The Four Poisons

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In the Buddhist conception of the world, there is no Original Sin. Everything and everyone is intrinsically good; evil is a learned trait, determined by the choices and decisions which one makes.

Look at small children, younger than five -- they’re happy, playful, joyful -- and you were once the same way, but no longer. Life drags people down by drugging them with Four Poisons, until the spirit within them succumbs to the Four Sicknesses which they inflict, resulting in the incurable pathology which is the human condition. The Four Poisons, and the Sicknesses they cause, are:

  • Fear.
  • Self-doubt.
  • Confusion / fascination / perplexity / hesitation.
  • Surprise / wonder / astonishment.

(The kanji characters representing the last two Poisons have multiple English translations; Asian cultures apparently regard these feelings as instances of larger concepts.)

It should be noted that the Four Poisons, the Sicknesses they cause, and the restraints those Sicknesses impose on you are not real things. Their apparent existence are illusions caused by incorrect perceiving the world. While this concept is something that can be taught through reading or lectures, teaching can only confer knowledge, and knowledge is insufficient to overcome the barriers of the mind. Such barriers can only be overcome by wisdom, which cannot be taught -- it can only be grokked through life experiences.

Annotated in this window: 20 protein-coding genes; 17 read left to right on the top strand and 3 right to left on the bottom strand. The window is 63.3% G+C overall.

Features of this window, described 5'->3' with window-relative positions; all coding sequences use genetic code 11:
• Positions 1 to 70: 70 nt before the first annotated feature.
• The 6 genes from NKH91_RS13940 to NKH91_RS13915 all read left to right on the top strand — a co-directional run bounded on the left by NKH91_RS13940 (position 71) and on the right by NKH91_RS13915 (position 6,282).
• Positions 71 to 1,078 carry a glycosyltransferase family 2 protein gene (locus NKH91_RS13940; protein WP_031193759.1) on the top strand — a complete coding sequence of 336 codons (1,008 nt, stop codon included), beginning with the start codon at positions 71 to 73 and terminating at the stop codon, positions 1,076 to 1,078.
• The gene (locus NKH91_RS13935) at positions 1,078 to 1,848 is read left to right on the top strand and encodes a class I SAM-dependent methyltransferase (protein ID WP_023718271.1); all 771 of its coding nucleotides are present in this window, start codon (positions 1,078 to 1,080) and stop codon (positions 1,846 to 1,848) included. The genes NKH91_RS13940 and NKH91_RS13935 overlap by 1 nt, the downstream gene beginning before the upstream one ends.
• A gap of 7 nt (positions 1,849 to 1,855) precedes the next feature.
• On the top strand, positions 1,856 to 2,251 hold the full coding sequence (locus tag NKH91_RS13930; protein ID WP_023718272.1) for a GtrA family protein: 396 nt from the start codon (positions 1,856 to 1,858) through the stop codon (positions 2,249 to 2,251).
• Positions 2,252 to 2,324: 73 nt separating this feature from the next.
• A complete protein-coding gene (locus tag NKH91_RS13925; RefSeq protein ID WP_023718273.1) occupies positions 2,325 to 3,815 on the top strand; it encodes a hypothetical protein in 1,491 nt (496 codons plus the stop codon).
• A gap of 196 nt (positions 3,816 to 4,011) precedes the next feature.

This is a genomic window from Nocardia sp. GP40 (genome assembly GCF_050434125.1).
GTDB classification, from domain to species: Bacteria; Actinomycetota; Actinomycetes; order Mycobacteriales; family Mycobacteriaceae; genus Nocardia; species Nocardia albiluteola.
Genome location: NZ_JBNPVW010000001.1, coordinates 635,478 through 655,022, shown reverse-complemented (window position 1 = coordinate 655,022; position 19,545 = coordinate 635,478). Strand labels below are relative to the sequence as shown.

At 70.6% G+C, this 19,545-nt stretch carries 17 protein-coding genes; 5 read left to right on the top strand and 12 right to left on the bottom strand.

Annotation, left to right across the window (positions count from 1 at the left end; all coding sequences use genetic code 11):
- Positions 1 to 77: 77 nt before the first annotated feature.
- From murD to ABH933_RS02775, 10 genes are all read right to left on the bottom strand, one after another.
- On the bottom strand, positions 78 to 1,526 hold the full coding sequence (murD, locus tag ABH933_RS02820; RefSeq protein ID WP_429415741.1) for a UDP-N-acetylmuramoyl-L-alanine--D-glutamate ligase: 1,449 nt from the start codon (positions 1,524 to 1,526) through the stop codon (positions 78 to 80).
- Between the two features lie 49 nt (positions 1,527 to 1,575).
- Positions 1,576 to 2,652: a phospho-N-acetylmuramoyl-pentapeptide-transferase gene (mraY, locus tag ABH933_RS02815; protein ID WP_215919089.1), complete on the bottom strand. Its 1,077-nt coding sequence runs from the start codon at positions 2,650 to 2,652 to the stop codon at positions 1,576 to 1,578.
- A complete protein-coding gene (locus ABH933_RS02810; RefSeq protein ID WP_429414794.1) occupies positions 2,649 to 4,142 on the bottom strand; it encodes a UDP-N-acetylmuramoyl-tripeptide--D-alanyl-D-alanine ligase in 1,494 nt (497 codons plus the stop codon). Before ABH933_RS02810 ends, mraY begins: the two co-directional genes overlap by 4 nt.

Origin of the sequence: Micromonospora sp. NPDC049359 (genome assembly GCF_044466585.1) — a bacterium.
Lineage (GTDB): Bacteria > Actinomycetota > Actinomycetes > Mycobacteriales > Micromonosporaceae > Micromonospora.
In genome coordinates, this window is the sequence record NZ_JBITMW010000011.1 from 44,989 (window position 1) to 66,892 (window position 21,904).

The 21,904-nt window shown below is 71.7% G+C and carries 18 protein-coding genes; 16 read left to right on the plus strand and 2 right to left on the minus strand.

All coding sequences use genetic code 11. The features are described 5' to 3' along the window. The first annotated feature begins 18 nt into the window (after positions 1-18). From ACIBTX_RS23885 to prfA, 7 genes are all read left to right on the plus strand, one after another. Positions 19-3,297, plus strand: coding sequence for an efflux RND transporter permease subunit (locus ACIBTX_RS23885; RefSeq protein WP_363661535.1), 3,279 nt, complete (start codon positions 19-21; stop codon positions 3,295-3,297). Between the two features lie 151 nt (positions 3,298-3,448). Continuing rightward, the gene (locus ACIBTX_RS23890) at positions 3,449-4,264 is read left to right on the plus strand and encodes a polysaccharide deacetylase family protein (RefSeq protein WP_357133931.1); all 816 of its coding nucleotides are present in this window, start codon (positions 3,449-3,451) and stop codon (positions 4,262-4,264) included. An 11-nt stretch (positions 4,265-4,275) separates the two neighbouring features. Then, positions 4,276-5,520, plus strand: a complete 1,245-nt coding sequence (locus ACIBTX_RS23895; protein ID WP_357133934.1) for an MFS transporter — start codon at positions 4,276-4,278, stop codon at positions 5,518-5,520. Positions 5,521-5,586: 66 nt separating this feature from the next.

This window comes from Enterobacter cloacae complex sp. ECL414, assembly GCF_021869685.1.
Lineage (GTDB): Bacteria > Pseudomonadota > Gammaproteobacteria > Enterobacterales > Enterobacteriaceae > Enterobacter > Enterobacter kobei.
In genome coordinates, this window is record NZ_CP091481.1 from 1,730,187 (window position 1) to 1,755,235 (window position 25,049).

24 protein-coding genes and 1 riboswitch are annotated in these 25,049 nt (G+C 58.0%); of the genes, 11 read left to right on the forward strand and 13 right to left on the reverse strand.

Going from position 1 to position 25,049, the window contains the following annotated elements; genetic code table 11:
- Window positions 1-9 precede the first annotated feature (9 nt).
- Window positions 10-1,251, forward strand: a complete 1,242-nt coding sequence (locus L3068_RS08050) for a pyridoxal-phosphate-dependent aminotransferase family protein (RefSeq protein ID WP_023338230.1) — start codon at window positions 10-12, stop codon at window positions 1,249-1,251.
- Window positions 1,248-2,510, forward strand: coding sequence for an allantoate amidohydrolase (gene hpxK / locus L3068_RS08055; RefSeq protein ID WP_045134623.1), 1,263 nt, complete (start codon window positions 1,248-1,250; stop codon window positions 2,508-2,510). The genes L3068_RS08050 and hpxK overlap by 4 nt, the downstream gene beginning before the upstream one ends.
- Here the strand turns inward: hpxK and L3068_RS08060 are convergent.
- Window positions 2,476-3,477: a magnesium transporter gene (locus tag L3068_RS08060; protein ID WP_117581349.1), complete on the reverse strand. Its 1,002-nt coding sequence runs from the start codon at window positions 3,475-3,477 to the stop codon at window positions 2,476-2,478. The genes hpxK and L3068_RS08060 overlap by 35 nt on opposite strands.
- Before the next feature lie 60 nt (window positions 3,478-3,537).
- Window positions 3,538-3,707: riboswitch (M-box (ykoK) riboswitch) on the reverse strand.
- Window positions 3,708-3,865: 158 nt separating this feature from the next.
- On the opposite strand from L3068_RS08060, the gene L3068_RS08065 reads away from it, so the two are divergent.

While there is no cure for these Four Sicknesses, treatment is available. By regularly overcoming small doses of the Four Poisons, you can gradually build an immunity to them, just like allergy shots. Martial arts training provides a controlled and structured venue to encounter these negative sensations, and fosters this immunity.

Manageable amounts of the Four Poisons can be overcome through fudōshin -- the “immovable mind” -- an unshakably calm state of total determination. Fudōshin is a state-of-spirit that is filled with the strength, endurance, and determination to surmount every obstacle in its path. This may sound daunting -- and it is -- which is why small doses are needed at first. Courage begets courage, self-confidence begets self-confidence. Understanding begets understanding, awareness begets awareness. By overcoming a challenge, you gain a quantum strength -- and by taking on progressively greater challenges, you can use that strength to become stronger.

By developing fudōshin, others will perceive you as invincible (or crazy), and they will lose the desire to fight you. By developing fudōshin, you will in part, reclaim your “beginner’s mind” -- the raw enthusiasm and curiosity of a new incoming student. By doing so, you will be ready for anything, open to everything, and more prepared to deal with life, because life is a constant barrage of new experiences. Even when you die, you’ll be doing it for the first time.

As such, Goshin-Jutsu (literally: “body-protecting art”) is a segue into Gōshin-Jutsu (literally: “hard-mind art”).